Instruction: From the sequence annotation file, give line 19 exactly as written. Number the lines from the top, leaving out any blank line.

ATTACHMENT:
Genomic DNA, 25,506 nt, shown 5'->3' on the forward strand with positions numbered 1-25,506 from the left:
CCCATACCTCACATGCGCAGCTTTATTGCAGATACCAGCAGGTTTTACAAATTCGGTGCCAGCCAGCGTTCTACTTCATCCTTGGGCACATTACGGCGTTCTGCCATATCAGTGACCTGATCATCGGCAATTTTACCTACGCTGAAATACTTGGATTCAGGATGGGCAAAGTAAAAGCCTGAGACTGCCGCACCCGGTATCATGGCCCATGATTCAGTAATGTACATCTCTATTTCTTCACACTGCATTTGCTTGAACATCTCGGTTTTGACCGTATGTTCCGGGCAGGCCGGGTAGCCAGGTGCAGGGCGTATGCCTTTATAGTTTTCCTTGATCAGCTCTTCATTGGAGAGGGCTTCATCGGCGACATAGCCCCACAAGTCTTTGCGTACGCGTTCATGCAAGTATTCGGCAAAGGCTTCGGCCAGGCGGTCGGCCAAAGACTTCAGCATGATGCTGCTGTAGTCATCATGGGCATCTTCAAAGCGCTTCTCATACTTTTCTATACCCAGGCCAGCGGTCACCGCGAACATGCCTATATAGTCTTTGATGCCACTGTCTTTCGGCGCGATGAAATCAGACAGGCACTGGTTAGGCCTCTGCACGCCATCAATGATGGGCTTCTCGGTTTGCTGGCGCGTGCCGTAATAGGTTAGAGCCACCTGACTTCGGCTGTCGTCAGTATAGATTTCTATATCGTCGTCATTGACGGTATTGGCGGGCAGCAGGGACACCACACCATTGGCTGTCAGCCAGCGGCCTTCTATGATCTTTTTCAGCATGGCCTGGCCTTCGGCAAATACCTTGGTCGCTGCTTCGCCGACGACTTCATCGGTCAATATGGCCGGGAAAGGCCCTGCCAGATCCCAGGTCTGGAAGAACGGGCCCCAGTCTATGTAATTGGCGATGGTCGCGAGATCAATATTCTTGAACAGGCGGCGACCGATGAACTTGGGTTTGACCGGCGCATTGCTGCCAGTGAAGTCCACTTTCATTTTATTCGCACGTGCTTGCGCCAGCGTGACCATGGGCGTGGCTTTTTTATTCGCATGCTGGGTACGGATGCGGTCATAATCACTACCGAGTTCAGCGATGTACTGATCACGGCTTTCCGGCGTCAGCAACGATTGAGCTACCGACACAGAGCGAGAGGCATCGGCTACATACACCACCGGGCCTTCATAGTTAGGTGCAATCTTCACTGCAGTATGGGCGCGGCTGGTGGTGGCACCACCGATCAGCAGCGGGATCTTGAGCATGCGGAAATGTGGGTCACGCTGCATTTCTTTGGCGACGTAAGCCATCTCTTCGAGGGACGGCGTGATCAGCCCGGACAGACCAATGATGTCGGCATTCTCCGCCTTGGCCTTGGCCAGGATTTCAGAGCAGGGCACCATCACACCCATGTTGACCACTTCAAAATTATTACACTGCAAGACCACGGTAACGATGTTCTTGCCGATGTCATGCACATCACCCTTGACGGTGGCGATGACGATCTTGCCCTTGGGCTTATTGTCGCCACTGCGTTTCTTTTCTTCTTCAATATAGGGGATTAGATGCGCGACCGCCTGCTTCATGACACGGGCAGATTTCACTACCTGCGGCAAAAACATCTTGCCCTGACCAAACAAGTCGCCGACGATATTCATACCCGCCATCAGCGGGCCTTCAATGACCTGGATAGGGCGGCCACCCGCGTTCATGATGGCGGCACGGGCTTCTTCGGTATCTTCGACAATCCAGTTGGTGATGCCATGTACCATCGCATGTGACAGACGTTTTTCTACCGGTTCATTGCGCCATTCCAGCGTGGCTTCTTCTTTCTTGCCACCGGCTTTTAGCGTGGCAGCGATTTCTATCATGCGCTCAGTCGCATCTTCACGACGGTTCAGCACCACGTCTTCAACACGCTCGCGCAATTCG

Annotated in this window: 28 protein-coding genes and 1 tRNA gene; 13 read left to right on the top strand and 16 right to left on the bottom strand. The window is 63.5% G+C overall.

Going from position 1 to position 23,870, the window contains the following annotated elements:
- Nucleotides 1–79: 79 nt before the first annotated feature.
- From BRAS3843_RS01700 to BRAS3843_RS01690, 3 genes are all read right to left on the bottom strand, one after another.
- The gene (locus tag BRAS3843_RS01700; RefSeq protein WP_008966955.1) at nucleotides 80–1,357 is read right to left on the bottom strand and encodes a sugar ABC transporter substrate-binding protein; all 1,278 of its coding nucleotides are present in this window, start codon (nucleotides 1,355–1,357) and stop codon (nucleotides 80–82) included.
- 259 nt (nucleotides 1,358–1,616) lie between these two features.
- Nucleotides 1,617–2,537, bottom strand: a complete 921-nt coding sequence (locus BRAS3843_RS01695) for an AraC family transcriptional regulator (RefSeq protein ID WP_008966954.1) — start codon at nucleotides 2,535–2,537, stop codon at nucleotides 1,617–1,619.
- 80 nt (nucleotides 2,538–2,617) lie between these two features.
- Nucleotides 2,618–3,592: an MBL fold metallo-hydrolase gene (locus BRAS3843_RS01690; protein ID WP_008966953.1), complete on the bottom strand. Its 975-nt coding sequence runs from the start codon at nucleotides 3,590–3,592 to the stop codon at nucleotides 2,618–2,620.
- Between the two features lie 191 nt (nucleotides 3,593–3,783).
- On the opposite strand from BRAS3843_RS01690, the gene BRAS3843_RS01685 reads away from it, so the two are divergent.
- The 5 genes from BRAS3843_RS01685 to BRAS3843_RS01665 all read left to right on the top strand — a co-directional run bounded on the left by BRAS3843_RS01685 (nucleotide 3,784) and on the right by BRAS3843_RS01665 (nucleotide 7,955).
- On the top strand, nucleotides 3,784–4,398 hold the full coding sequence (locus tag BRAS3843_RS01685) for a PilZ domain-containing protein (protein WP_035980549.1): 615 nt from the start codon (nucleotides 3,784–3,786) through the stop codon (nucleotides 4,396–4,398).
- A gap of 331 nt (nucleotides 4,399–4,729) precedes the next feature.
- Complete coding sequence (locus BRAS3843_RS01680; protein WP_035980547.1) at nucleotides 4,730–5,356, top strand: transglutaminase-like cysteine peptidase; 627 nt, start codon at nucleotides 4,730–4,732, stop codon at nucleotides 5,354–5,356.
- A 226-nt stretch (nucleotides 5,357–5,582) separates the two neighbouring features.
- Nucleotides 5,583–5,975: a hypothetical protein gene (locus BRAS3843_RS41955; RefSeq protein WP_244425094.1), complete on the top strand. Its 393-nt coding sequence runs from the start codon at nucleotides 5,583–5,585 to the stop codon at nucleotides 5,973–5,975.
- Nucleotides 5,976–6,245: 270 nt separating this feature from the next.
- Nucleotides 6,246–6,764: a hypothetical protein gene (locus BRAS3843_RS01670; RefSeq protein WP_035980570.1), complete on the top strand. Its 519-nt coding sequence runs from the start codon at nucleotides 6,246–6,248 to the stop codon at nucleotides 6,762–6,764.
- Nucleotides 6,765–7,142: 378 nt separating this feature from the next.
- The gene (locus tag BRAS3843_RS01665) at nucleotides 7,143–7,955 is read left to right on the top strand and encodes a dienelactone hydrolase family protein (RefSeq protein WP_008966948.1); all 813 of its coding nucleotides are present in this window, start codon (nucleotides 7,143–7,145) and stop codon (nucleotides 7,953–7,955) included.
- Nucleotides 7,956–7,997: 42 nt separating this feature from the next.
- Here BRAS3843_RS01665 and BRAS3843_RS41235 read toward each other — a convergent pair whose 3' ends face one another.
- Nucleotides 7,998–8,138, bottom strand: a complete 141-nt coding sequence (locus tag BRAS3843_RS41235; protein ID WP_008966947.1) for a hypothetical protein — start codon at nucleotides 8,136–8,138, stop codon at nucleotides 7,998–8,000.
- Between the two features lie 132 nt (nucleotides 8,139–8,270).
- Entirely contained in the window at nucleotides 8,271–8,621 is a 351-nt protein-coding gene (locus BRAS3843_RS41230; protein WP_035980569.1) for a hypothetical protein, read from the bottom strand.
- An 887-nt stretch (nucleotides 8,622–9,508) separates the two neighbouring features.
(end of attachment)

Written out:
- Nucleotides 5,583–5,975: a hypothetical protein gene (locus BRAS3843_RS41955; RefSeq protein WP_244425094.1), complete on the top strand. Its 393-nt coding sequence runs from the start codon at nucleotides 5,583–5,585 to the stop codon at nucleotides 5,973–5,975.